Last weekend, I was able to photograph a piece of my childhood — the Merry Milkman game that my brother and I played with for hours and hours as kids whenever we visited Grandma’s house. It had been years since I even looked at this game — which was stored in an old Butternut coffee can for the entire time that I’ve been acquainted with it.
My Grandma was the mother of three boys, who probably destroyed the box for this game in short order — thus the coffee can — but you won’t hear me complaining. I’ve spent hours admiring the illustrated scene of the baseball game on the exterior of the coffee can during my childhood visits to Grandma’s house.
Even the bottom of the can is stamped with what must have been Butternut Coffee’s tag line — “The coffee delicious.”
But back to the Merry Milkman game…
The game consists of several cardboard buildings that fit into plastic stands. On the stands are places to “deliver” tiny bottles of milk, sticks of butter and cartons of eggs — from the dairy via small trucks. In all my memories of this game, I never remember following the actual instructions.
Luckily (not that we ever read them before now) the instructions say that Merry Milkman is also great as a toy — for free play without the constraints of game rules. This is how I remember playing.
My little brother and I would set up the houses “miles” from the dairy in Grandma’s formal living room. One house would be out in “the country” where you would have to drive the delivery truck up the side and across the cushions of grandmas nubby upholstered couch.
Another would be on the ledge of the fireplace — next to the “Grand Canyon.”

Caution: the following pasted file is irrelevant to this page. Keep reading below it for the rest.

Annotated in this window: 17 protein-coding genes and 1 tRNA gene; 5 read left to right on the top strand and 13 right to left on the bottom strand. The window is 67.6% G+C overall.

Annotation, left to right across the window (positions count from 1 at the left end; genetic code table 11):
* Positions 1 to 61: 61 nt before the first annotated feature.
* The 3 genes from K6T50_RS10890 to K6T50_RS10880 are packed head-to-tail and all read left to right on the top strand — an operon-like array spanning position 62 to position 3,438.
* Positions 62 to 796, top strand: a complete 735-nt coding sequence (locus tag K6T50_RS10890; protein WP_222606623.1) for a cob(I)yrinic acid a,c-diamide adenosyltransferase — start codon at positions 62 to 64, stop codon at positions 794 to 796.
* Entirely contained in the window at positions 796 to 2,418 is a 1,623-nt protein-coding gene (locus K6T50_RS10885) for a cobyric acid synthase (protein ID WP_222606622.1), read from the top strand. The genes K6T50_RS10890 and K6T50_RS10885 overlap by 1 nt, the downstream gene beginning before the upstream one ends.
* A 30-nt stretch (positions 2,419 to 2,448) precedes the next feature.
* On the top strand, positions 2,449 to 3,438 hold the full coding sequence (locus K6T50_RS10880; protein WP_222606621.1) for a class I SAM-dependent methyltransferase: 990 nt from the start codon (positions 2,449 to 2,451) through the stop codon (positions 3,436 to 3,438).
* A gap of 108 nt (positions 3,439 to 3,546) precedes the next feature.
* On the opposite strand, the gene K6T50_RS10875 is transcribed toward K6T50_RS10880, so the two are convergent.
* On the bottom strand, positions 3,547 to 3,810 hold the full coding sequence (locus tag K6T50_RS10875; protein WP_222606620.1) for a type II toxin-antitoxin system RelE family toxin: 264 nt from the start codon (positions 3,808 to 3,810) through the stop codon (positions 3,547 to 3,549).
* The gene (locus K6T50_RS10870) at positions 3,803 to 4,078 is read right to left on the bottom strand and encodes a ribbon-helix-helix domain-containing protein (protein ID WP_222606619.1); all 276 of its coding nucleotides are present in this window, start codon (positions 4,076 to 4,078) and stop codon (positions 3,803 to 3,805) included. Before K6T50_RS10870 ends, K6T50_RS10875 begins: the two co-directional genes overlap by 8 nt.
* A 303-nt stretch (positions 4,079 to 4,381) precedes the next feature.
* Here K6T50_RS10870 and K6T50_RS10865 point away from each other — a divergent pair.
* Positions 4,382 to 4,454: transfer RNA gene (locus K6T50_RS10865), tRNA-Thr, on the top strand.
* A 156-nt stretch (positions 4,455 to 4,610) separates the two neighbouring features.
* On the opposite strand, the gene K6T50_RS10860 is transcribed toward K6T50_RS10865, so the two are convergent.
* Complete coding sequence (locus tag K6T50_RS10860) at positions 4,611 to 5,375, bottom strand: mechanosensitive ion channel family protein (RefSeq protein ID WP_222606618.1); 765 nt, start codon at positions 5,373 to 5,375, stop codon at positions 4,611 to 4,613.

If the dairy delivery trucks were lucky, my brother and I might cluster several in a row — a subdivision.
I always liked looking at the tiny houses — wondering what sort of people lived in there.
Occasionally, we would actually use the spinner that came with the game…
…but only so that one of the trucks would have engine trouble. That way my brother (who is now an automotive engineer and has forever loved anything with wheels and an engine) could try to “fix” the truck while I made a plethora of weird sputtering sounds — indicating that he better try harder or the butter was going to melt before the delivery was made.
Since Grandma is no longer able to be the keeper of the Merry Milkman game, it has gone to live with my brother (after he let me take these photos that is). I’ll always remember the fun that we had playing this game at Grandma’s house (it was pretty much the first thing we asked for when we got through the door).
I’ll probably never figure out why the butter is green and the eggs are yellow but one thing is for sure — whoever invented this game in 1955 managed to make something that two generations of our family has enjoyed playing with.
Has anyone else ever played The Merry Milkman game? If so, did you play by the rules?